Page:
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True Believers in Faith and Frailty

April 21, 2002

Re "A Belief So Deep, Priest Scandals Can't Shake It," April 17: May I diffidently suggest that all concerned agree on the following?

* Betrayal of the Catholic Church's ethics, by no matter how many of its priests, obviously doesn't shake the faith of devout lay adherents or, of course, that of blameless clerics. Surely it can be taken for granted that any faith, in any circumstance, survives in the hearts of its followers no matter how many blasphemies are committed against it, or by whom.

* In the current situation, the major crime is, overwhelmingly, the cover-up. Human weakness caused this crisis; to deal with it via concealment and payoff is deliberate wrongdoing by the standards of any faith, to say nothing of the requirements of civil and criminal law.

Norman Hudis

Woodland Hills


Twenty-two years ago I left the priesthood in order to get married. In all this time I have been proud of my service as a priest and enjoyed sharing with friends and co-workers about what it was like to be a priest in the difficult yet rewarding life of working in parish ministry.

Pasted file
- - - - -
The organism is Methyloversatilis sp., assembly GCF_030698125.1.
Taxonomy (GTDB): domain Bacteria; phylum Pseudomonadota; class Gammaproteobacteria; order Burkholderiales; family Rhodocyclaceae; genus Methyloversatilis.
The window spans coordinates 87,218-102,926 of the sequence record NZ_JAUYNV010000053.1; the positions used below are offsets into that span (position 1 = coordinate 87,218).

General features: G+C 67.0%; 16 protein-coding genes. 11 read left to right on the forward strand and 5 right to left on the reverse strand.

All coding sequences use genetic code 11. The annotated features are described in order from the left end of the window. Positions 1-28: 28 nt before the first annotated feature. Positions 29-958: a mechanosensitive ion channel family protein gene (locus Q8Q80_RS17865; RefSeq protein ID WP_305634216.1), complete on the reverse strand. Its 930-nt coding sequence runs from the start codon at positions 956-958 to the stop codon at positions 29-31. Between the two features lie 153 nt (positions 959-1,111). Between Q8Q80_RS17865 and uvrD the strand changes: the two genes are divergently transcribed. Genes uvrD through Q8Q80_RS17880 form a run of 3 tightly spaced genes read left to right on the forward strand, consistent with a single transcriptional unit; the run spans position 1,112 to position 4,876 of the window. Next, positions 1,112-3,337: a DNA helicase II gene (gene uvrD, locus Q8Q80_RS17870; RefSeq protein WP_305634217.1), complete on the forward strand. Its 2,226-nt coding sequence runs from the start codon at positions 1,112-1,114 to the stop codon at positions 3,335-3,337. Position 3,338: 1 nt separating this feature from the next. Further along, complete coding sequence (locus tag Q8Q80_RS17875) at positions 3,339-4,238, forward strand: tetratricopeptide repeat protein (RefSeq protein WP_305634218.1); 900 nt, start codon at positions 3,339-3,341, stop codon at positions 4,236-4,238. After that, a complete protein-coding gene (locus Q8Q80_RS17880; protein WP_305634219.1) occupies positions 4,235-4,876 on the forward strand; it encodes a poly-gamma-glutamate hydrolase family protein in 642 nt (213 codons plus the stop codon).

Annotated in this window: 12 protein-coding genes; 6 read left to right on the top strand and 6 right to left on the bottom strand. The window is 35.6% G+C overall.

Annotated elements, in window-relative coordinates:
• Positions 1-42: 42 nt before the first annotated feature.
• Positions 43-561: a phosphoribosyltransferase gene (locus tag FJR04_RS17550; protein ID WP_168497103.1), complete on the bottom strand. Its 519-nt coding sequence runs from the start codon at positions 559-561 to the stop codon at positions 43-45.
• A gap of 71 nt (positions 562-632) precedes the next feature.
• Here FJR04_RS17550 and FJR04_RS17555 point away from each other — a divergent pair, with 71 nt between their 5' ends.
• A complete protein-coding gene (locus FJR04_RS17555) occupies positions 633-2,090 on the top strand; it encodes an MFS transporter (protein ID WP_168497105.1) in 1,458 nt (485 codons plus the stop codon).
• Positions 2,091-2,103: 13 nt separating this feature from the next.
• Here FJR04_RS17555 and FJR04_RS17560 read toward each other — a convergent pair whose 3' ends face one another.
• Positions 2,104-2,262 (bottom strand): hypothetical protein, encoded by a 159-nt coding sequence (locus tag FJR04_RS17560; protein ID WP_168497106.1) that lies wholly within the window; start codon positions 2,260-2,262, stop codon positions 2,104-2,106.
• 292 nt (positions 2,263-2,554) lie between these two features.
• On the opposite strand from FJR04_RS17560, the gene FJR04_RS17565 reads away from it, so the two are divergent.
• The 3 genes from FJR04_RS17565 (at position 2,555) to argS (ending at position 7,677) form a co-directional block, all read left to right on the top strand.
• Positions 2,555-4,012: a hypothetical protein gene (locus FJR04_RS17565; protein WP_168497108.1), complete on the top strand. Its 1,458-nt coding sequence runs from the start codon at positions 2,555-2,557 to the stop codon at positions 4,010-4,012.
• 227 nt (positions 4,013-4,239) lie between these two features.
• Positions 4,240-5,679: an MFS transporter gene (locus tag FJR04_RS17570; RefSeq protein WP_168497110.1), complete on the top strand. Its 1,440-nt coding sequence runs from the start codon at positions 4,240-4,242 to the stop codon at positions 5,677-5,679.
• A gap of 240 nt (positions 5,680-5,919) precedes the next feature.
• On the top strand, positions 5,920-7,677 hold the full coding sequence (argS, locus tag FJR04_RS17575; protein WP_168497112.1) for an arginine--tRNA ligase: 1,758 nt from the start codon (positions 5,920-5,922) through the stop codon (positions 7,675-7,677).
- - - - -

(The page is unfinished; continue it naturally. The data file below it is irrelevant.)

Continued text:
But for the first time in my life I am embarrassed to tell people that I was a priest. I am angry and feel betrayed by the cardinals and bishops who have allowed the good name and work of priests to be smeared by protecting bad ones. It is as if they believed that the worst priest was more important than the best layman.

And that, I think, is the heart of the problem. They believe that the shepherds of the flock are more important than the sheep. Look at Cardinal Bernard Law, who recently went to Rome to receive advice and consultation about whether he should resign as cardinal of Boston ("Cardinal Is Backed by Vatican," April 17). The opinion of the Vatican is more important to him than the opinion of the people in his diocese.

I will always love the church for the good it brings people, but I can no longer respect these leaders.

Dennis Heney

Huntington Beach

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